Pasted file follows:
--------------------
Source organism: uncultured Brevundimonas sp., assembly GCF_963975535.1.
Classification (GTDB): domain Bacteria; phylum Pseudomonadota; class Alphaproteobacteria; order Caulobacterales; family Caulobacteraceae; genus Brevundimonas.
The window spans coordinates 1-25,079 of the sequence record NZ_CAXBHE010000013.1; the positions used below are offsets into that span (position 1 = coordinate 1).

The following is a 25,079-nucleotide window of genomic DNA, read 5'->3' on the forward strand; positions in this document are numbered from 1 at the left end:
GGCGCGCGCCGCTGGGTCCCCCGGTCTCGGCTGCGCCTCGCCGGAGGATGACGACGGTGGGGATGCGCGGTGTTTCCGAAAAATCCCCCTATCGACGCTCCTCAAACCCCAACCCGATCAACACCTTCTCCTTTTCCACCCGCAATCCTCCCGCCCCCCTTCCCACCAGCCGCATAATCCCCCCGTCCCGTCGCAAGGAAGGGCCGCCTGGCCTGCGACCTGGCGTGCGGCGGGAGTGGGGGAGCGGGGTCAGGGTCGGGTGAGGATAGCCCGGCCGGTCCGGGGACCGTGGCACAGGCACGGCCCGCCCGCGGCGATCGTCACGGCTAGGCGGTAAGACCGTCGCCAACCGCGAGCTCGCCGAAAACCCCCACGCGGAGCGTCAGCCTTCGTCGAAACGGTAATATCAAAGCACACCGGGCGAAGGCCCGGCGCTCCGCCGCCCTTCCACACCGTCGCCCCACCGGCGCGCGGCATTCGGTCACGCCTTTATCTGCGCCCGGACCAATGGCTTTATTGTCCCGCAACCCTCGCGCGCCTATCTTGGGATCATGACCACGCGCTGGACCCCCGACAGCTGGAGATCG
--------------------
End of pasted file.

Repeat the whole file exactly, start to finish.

Source organism: uncultured Brevundimonas sp., assembly GCF_963975535.1.
Classification (GTDB): domain Bacteria; phylum Pseudomonadota; class Alphaproteobacteria; order Caulobacterales; family Caulobacteraceae; genus Brevundimonas.
The window spans coordinates 1-25,079 of the sequence record NZ_CAXBHE010000013.1; the positions used below are offsets into that span (position 1 = coordinate 1).

The following is a 25,079-nucleotide window of genomic DNA, read 5'->3' on the forward strand; positions in this document are numbered from 1 at the left end:
GGCGCGCGCCGCTGGGTCCCCCGGTCTCGGCTGCGCCTCGCCGGAGGATGACGACGGTGGGGATGCGCGGTGTTTCCGAAAAATCCCCCTATCGACGCTCCTCAAACCCCAACCCGATCAACACCTTCTCCTTTTCCACCCGCAATCCTCCCGCCCCCCTTCCCACCAGCCGCATAATCCCCCCGTCCCGTCGCAAGGAAGGGCCGCCTGGCCTGCGACCTGGCGTGCGGCGGGAGTGGGGGAGCGGGGTCAGGGTCGGGTGAGGATAGCCCGGCCGGTCCGGGGACCGTGGCACAGGCACGGCCCGCCCGCGGCGATCGTCACGGCTAGGCGGTAAGACCGTCGCCAACCGCGAGCTCGCCGAAAACCCCCACGCGGAGCGTCAGCCTTCGTCGAAACGGTAATATCAAAGCACACCGGGCGAAGGCCCGGCGCTCCGCCGCCCTTCCACACCGTCGCCCCACCGGCGCGCGGCATTCGGTCACGCCTTTATCTGCGCCCGGACCAATGGCTTTATTGTCCCGCAACCCTCGCGCGCCTATCTTGGGATCATGACCACGCGCTGGACCCCCGACAGCTGGAGATCG